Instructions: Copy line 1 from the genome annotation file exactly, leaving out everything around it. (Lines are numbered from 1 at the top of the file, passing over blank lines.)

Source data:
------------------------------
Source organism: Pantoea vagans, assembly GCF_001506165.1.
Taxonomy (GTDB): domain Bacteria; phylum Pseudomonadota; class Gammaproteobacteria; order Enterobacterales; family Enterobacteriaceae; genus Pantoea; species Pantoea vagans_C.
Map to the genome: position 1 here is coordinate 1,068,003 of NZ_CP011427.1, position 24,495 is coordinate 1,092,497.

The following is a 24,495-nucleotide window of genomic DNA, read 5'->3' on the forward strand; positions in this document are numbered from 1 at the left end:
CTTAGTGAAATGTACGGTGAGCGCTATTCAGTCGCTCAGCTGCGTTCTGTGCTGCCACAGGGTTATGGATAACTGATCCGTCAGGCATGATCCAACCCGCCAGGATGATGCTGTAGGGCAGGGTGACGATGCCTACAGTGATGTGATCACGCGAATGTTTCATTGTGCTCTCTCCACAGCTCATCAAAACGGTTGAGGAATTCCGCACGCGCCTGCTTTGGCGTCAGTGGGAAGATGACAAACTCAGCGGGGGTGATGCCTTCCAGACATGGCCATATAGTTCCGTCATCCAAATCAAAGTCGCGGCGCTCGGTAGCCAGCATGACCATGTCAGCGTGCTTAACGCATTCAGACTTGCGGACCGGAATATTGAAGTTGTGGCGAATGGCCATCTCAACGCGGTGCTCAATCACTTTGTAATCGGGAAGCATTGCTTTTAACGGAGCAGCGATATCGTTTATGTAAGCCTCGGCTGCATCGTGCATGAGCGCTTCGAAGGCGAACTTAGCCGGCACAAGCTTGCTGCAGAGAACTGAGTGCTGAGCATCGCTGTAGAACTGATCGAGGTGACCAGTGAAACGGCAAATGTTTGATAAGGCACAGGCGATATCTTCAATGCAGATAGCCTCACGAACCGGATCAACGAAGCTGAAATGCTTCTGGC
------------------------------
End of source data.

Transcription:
Source organism: Pantoea vagans, assembly GCF_001506165.1.